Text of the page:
Finding Queer Family Within and Without Faith

Queer podcasters unpack evangelicalism in How Gay Thou Art

For many kids growing up in the early 2000s, Britney Spears and Disney Channel were childhood staples. That is, unless you grew up as an Evangelical Christian like Jey Austen and Clint Keller.

Jey Austen (l) and Clint Keller (r) (Courtesy of How Gay Thou Art)

It took divorce on Keller’s end and joining a cult on Austen’s, but both eventually left the church in adulthood and came to terms with their queer identities.

The duo started their podcast, How Gay Thou Art, last October to explain core Evangelical beliefs to queer people in a comedic manner. Austen says in light of transphobic attacks sweeping the nation, they hoped to help queer people understand the mindsets of people targeting them. “We wanted to do more than just say ‘this white Christian nationalism is bad,’” Keller says. “[We wanted to] point out how specific but accepted beliefs and practices that have been perpetuated for decades are continuing to cause real harm.”

The idea for the podcast formulated after one of Austen’s friends assumed Christianity started and ended with church on Sunday. Austen, who grew up thinking evolution wasn’t real, had a vastly different experience. They roped in Keller, a friend they met at film school, and started researching last January. “It is kind of traumatic, so having the power to go back and laugh at it is huge for me,” Austen says.

While some listeners have no connection with the church, Keller says meeting people through the podcast who had similar experiences felt “really validating.”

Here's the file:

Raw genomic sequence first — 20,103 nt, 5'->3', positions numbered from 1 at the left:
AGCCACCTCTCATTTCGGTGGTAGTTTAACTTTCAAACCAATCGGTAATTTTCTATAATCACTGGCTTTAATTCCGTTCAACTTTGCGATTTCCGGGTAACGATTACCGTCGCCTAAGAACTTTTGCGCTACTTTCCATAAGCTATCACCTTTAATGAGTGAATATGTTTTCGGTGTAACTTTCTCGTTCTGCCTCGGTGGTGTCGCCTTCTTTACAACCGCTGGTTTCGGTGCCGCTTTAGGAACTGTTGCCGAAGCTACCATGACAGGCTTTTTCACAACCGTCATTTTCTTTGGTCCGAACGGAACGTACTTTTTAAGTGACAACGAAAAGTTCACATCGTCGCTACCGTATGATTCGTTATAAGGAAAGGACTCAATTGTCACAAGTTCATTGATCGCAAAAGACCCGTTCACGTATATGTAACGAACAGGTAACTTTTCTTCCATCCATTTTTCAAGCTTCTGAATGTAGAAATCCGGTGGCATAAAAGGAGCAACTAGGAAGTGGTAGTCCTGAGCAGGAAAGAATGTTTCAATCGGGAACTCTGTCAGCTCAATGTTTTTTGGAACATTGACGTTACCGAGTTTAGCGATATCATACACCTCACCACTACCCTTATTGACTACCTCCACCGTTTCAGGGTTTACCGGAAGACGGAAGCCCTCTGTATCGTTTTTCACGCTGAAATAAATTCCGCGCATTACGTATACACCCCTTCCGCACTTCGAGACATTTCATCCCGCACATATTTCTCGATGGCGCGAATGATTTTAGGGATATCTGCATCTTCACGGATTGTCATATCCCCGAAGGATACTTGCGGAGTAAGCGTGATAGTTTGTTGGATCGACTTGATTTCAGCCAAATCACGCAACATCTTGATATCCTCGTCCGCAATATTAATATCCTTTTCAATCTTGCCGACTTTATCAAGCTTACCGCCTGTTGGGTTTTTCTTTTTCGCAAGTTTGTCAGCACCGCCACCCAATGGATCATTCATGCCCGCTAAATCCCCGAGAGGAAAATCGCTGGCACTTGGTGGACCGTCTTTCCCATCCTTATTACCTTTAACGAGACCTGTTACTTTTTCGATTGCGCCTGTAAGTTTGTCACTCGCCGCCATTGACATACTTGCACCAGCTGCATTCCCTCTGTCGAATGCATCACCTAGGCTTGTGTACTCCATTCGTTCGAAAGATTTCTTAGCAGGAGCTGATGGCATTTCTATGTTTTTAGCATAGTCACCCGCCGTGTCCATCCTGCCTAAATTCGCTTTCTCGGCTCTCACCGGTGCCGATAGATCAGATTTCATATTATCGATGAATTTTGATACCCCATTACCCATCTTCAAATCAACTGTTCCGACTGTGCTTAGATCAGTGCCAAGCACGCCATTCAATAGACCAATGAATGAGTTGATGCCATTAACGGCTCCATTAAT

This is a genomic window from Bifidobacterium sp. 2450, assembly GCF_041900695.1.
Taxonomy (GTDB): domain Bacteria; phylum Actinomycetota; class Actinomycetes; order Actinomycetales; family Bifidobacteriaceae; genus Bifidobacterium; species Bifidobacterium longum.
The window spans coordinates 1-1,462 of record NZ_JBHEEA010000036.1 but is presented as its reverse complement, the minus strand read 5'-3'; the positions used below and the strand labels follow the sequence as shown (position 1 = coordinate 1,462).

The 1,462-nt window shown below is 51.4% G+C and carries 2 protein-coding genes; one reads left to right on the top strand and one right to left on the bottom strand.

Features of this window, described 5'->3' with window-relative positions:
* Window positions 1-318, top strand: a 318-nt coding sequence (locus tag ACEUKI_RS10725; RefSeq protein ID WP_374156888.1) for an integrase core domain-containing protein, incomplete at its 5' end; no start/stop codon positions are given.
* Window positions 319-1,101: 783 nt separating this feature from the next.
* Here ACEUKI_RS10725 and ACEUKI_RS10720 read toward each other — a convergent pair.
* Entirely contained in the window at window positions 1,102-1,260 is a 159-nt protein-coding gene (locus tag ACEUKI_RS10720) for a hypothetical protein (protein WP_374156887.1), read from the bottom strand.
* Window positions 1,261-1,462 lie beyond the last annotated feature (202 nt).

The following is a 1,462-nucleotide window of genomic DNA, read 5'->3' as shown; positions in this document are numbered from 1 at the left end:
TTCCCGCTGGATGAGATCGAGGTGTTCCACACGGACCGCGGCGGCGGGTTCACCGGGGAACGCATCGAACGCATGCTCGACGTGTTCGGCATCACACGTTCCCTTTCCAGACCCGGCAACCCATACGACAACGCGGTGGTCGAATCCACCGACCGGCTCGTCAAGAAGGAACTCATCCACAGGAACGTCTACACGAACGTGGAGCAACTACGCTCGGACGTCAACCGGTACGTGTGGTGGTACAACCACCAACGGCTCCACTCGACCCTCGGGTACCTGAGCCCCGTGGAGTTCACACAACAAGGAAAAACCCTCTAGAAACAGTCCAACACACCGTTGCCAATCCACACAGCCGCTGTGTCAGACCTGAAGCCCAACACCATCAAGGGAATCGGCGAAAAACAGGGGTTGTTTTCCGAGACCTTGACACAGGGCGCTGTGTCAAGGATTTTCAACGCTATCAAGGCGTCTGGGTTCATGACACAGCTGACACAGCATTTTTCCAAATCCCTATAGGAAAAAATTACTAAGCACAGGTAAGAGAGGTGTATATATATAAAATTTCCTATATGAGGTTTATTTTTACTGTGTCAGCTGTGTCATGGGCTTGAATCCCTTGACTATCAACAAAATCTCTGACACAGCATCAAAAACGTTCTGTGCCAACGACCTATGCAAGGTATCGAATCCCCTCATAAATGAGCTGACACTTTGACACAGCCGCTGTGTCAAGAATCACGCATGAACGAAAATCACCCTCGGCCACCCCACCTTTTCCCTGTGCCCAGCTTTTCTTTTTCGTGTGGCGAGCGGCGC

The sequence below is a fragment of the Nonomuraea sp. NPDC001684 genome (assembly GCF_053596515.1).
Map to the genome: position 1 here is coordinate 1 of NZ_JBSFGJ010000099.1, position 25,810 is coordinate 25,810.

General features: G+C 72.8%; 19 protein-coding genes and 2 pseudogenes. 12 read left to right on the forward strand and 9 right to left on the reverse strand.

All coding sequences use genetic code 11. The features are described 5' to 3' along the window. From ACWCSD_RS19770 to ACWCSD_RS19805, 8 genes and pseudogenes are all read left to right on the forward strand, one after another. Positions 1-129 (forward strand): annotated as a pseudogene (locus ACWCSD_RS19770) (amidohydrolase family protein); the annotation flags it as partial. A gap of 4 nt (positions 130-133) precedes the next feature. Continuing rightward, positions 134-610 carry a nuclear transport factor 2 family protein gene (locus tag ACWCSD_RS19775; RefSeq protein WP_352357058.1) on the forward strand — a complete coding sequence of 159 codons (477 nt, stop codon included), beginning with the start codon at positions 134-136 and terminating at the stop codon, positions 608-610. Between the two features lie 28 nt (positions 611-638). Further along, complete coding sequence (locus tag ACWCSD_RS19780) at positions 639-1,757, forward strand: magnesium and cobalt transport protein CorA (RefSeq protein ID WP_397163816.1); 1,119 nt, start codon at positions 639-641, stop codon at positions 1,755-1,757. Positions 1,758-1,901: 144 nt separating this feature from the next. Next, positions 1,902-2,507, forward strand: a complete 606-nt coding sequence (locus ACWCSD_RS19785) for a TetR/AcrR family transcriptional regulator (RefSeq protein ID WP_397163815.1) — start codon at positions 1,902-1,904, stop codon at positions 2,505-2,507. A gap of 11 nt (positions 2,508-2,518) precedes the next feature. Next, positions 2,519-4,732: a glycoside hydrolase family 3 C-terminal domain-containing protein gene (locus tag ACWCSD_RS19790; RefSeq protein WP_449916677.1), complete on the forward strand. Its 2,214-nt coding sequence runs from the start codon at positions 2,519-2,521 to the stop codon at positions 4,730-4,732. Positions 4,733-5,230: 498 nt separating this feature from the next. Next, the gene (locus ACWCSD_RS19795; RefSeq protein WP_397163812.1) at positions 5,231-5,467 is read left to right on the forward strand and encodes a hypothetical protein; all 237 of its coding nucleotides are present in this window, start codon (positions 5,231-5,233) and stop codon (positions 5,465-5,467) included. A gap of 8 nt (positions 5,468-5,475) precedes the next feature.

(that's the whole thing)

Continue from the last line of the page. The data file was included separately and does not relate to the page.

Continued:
Doing a deep dive into some of the darker Evangelical beliefs ironically makes Keller optimistic. “A lot of it felt like a bummer,” Keller says, “It was tough to get through, but as we’ve gone on, it’s built more hope for the future for me because … a lot of the content we parse apart is just so goddamn stupid.”

Through poring over countless books and movies, the duo realized the connections between different elements of their former religion. Austen says so-called homophobic “Christian beliefs” can be attributed to the thoughts of a few people and a few specific interpretations of the Bible. “Conservative evangelical Christianity targets the queer community so much that it makes you think that you can’t be part of this religion if you are queer,” Austen says. “It’s just bigotry.”

Although the pair weave in personal anecdotes in a lighthearted way, Austen and Keller also want to provide resources for the queer community. Austen says they hope to create more mini-episodes in the future featuring experts and offering advice, such as the episode that talked about chosen family. Keller says they plan to set up a resource page on their website as well. “We hope that we can just provide some sort of comfort to people,” Keller says. “Other people have been through this shit and they’re not that weird.”

Keller says the process of shedding his beliefs and overcoming internalized homophobic felt “very freeing.” “Especially for people who grew up like we did, it can take a long time to come around,” Keller says.

Austen came out while deconstructing their faith. The process, while slow, felt like “putting on a pair of shoes that fit for the first time,” Austen says. They said severing ties with unsupportive family took effort, but having truly supportive people in their corner is “wildly different than just people who tolerate you.”

While Keller fled the south and currently resides in Chicago, Austen settled in Austin. They said the queer community shows up here in the city. “I like standing up from my home state,” Austen says. “I feel like you have to clean up your home before you can move somewhere else.”

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